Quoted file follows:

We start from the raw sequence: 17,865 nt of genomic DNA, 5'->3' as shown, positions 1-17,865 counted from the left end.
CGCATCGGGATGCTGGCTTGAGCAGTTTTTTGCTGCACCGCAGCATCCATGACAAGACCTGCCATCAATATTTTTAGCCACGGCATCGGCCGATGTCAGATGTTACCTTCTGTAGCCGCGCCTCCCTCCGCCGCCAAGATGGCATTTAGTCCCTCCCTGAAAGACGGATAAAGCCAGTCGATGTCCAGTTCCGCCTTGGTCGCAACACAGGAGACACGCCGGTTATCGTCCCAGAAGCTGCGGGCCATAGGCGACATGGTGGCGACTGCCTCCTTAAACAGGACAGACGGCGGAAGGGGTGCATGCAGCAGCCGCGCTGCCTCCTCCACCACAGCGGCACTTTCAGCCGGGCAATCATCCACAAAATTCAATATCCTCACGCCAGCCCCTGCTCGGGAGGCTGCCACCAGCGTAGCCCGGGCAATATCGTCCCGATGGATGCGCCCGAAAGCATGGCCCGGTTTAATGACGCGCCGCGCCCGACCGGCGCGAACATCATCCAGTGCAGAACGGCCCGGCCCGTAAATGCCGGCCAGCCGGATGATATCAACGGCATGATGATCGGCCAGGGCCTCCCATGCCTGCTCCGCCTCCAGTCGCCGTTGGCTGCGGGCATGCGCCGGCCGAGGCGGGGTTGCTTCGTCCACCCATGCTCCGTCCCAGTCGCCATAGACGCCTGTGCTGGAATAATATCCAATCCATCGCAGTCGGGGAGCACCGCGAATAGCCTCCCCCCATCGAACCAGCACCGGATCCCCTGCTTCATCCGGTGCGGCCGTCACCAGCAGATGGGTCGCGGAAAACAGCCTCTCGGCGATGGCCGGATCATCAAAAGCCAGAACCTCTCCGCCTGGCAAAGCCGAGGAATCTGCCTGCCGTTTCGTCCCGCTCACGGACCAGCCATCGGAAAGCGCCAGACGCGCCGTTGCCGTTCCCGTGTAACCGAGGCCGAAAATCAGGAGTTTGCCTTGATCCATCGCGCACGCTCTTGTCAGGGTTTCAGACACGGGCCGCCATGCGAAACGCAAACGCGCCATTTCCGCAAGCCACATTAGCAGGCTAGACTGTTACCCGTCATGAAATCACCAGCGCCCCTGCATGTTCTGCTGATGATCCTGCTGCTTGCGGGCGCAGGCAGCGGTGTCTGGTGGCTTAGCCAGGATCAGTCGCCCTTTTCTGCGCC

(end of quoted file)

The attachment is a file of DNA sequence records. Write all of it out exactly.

We start from the raw sequence: 17,865 nt of genomic DNA, 5'->3' as shown, positions 1-17,865 counted from the left end.
CGCATCGGGATGCTGGCTTGAGCAGTTTTTTGCTGCACCGCAGCATCCATGACAAGACCTGCCATCAATATTTTTAGCCACGGCATCGGCCGATGTCAGATGTTACCTTCTGTAGCCGCGCCTCCCTCCGCCGCCAAGATGGCATTTAGTCCCTCCCTGAAAGACGGATAAAGCCAGTCGATGTCCAGTTCCGCCTTGGTCGCAACACAGGAGACACGCCGGTTATCGTCCCAGAAGCTGCGGGCCATAGGCGACATGGTGGCGACTGCCTCCTTAAACAGGACAGACGGCGGAAGGGGTGCATGCAGCAGCCGCGCTGCCTCCTCCACCACAGCGGCACTTTCAGCCGGGCAATCATCCACAAAATTCAATATCCTCACGCCAGCCCCTGCTCGGGAGGCTGCCACCAGCGTAGCCCGGGCAATATCGTCCCGATGGATGCGCCCGAAAGCATGGCCCGGTTTAATGACGCGCCGCGCCCGACCGGCGCGAACATCATCCAGTGCAGAACGGCCCGGCCCGTAAATGCCGGCCAGCCGGATGATATCAACGGCATGATGATCGGCCAGGGCCTCCCATGCCTGCTCCGCCTCCAGTCGCCGTTGGCTGCGGGCATGCGCCGGCCGAGGCGGGGTTGCTTCGTCCACCCATGCTCCGTCCCAGTCGCCATAGACGCCTGTGCTGGAATAATATCCAATCCATCGCAGTCGGGGAGCACCGCGAATAGCCTCCCCCCATCGAACCAGCACCGGATCCCCTGCTTCATCCGGTGCGGCCGTCACCAGCAGATGGGTCGCGGAAAACAGCCTCTCGGCGATGGCCGGATCATCAAAAGCCAGAACCTCTCCGCCTGGCAAAGCCGAGGAATCTGCCTGCCGTTTCGTCCCGCTCACGGACCAGCCATCGGAAAGCGCCAGACGCGCCGTTGCCGTTCCCGTGTAACCGAGGCCGAAAATCAGGAGTTTGCCTTGATCCATCGCGCACGCTCTTGTCAGGGTTTCAGACACGGGCCGCCATGCGAAACGCAAACGCGCCATTTCCGCAAGCCACATTAGCAGGCTAGACTGTTACCCGTCATGAAATCACCAGCGCCCCTGCATGTTCTGCTGATGATCCTGCTGCTTGCGGGCGCAGGCAGCGGTGTCTGGTGGCTTAGCCAGGATCAGTCGCCCTTTTCTGCGCC